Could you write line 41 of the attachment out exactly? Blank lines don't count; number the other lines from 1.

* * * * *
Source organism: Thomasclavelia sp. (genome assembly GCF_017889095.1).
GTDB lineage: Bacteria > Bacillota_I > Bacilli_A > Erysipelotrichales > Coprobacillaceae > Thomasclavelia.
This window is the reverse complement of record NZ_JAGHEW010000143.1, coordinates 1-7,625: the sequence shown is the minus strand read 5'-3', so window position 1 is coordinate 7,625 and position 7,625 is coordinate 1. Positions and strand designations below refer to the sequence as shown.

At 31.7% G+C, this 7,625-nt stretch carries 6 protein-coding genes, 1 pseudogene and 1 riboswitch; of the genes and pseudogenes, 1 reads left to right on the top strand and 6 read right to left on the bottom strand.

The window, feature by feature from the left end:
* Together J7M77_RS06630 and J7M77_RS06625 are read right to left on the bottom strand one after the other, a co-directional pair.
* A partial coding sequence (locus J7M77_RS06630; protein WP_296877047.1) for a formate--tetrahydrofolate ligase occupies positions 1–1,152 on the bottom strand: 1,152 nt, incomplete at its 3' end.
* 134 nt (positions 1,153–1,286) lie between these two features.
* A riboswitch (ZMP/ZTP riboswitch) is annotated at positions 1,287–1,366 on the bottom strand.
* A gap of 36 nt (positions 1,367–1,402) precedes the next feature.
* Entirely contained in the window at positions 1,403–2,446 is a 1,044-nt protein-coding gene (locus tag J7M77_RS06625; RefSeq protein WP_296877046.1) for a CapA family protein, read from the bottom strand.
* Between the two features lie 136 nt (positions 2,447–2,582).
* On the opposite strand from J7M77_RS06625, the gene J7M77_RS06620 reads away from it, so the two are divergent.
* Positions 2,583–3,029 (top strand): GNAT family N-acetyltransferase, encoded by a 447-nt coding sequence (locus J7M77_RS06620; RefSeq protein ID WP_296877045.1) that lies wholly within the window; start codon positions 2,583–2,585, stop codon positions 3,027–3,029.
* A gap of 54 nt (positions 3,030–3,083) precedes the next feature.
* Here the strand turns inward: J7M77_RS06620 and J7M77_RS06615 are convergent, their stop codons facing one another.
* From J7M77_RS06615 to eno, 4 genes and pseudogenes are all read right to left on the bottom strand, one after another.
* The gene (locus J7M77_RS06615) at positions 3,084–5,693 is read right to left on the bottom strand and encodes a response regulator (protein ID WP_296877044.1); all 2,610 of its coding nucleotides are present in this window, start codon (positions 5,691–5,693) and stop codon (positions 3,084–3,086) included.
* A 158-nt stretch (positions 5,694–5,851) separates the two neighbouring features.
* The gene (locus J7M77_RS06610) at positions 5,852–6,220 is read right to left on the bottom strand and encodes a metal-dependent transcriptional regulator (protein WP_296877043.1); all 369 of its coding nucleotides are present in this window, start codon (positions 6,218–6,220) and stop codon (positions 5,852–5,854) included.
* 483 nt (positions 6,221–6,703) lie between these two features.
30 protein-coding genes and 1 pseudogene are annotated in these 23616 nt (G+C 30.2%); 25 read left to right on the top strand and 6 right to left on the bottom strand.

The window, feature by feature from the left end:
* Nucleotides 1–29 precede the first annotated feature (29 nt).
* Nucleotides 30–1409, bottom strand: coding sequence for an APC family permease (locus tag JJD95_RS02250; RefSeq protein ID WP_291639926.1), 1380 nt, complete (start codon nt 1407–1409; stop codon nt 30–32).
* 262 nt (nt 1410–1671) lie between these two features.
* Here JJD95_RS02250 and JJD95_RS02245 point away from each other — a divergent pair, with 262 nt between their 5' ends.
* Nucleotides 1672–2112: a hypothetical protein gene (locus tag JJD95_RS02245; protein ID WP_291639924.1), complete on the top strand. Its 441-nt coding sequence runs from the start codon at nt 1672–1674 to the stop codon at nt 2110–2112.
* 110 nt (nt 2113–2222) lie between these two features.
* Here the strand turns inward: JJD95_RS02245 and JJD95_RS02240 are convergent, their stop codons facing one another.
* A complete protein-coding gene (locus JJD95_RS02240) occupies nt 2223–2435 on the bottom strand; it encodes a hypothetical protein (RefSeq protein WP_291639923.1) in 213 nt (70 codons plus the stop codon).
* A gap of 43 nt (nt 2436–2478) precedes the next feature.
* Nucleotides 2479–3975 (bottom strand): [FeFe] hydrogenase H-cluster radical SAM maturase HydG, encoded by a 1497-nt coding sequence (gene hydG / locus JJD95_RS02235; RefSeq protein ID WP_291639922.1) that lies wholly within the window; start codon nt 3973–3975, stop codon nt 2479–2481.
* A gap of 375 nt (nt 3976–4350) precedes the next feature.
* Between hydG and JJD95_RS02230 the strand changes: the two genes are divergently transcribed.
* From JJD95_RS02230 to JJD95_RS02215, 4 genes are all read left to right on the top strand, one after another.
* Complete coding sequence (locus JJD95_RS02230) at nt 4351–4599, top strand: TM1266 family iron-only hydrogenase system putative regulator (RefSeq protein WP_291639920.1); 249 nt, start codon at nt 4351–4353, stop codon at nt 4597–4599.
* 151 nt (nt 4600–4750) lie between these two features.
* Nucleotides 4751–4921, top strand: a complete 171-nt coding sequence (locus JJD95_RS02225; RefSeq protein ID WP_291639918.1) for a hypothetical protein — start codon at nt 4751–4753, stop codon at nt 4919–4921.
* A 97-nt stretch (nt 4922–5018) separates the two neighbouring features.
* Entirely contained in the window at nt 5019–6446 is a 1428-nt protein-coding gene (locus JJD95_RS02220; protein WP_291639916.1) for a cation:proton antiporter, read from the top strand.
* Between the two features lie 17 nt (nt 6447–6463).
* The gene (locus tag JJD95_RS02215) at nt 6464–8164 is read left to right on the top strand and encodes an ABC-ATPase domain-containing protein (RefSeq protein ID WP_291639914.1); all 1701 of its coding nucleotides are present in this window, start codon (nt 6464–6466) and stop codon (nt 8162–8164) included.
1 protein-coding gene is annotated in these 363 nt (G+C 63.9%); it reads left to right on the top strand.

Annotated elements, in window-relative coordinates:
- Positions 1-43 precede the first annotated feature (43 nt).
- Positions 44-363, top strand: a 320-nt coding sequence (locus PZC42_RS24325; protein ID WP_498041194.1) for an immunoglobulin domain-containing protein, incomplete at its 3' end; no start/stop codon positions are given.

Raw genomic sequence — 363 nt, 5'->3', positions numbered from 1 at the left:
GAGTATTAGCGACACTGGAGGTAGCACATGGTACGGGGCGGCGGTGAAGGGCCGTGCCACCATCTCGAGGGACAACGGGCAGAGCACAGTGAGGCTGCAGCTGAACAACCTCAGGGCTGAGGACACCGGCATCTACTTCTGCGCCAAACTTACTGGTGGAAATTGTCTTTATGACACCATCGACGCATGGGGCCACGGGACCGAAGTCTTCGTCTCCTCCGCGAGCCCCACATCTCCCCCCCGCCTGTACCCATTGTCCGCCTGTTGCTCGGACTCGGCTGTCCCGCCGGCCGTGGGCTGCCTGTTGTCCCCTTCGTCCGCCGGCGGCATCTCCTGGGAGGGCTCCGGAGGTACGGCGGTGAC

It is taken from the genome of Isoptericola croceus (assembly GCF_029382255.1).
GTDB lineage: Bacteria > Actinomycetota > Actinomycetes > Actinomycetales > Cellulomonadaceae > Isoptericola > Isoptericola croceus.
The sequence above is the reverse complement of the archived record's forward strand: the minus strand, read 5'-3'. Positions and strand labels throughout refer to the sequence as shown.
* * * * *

* Entirely contained in the window at nt 5019–6446 is a 1428-nt protein-coding gene (locus JJD95_RS02220; protein WP_291639916.1) for a cation:proton antiporter, read from the top strand.